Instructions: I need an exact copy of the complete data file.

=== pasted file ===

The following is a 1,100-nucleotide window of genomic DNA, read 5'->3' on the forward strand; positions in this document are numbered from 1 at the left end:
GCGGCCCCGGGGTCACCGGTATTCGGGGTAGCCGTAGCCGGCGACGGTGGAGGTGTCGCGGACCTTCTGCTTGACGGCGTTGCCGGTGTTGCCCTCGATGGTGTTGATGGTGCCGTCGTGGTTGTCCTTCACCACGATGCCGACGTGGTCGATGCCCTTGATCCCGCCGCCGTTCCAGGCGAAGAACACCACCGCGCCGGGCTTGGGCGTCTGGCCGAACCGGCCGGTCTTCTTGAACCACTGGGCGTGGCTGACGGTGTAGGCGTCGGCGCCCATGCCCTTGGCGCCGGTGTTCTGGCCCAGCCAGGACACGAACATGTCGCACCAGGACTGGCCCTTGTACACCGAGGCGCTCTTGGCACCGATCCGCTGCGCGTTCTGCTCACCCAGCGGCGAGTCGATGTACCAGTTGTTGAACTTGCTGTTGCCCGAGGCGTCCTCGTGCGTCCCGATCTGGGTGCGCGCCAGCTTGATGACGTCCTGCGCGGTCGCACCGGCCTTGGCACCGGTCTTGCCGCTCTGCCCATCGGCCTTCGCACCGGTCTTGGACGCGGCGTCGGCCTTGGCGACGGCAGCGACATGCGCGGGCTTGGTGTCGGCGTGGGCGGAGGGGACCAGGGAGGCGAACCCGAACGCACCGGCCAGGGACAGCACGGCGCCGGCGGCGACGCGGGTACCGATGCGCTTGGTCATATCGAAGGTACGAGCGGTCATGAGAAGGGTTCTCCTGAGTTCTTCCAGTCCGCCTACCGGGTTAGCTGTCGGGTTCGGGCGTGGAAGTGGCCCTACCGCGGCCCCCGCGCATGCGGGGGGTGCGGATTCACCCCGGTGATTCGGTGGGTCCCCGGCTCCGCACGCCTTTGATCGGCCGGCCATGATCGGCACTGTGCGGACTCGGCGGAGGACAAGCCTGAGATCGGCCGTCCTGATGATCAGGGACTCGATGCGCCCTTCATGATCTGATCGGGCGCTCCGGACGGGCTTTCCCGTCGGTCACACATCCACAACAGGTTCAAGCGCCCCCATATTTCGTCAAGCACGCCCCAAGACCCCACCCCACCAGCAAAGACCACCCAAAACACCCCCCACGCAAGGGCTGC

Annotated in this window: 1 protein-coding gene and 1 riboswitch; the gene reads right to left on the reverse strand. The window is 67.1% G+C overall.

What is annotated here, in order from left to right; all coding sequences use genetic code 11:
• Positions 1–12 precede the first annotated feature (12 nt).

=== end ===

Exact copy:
The following is a 1,100-nucleotide window of genomic DNA, read 5'->3' on the forward strand; positions in this document are numbered from 1 at the left end:
GCGGCCCCGGGGTCACCGGTATTCGGGGTAGCCGTAGCCGGCGACGGTGGAGGTGTCGCGGACCTTCTGCTTGACGGCGTTGCCGGTGTTGCCCTCGATGGTGTTGATGGTGCCGTCGTGGTTGTCCTTCACCACGATGCCGACGTGGTCGATGCCCTTGATCCCGCCGCCGTTCCAGGCGAAGAACACCACCGCGCCGGGCTTGGGCGTCTGGCCGAACCGGCCGGTCTTCTTGAACCACTGGGCGTGGCTGACGGTGTAGGCGTCGGCGCCCATGCCCTTGGCGCCGGTGTTCTGGCCCAGCCAGGACACGAACATGTCGCACCAGGACTGGCCCTTGTACACCGAGGCGCTCTTGGCACCGATCCGCTGCGCGTTCTGCTCACCCAGCGGCGAGTCGATGTACCAGTTGTTGAACTTGCTGTTGCCCGAGGCGTCCTCGTGCGTCCCGATCTGGGTGCGCGCCAGCTTGATGACGTCCTGCGCGGTCGCACCGGCCTTGGCACCGGTCTTGCCGCTCTGCCCATCGGCCTTCGCACCGGTCTTGGACGCGGCGTCGGCCTTGGCGACGGCAGCGACATGCGCGGGCTTGGTGTCGGCGTGGGCGGAGGGGACCAGGGAGGCGAACCCGAACGCACCGGCCAGGGACAGCACGGCGCCGGCGGCGACGCGGGTACCGATGCGCTTGGTCATATCGAAGGTACGAGCGGTCATGAGAAGGGTTCTCCTGAGTTCTTCCAGTCCGCCTACCGGGTTAGCTGTCGGGTTCGGGCGTGGAAGTGGCCCTACCGCGGCCCCCGCGCATGCGGGGGGTGCGGATTCACCCCGGTGATTCGGTGGGTCCCCGGCTCCGCACGCCTTTGATCGGCCGGCCATGATCGGCACTGTGCGGACTCGGCGGAGGACAAGCCTGAGATCGGCCGTCCTGATGATCAGGGACTCGATGCGCCCTTCATGATCTGATCGGGCGCTCCGGACGGGCTTTCCCGTCGGTCACACATCCACAACAGGTTCAAGCGCCCCCATATTTCGTCAAGCACGCCCCAAGACCCCACCCCACCAGCAAAGACCACCCAAAACACCCCCCACGCAAGGGCTGC

Annotated in this window: 1 protein-coding gene and 1 riboswitch; the gene reads right to left on the reverse strand. The window is 67.1% G+C overall.

What is annotated here, in order from left to right; all coding sequences use genetic code 11:
• Positions 1–12 precede the first annotated feature (12 nt).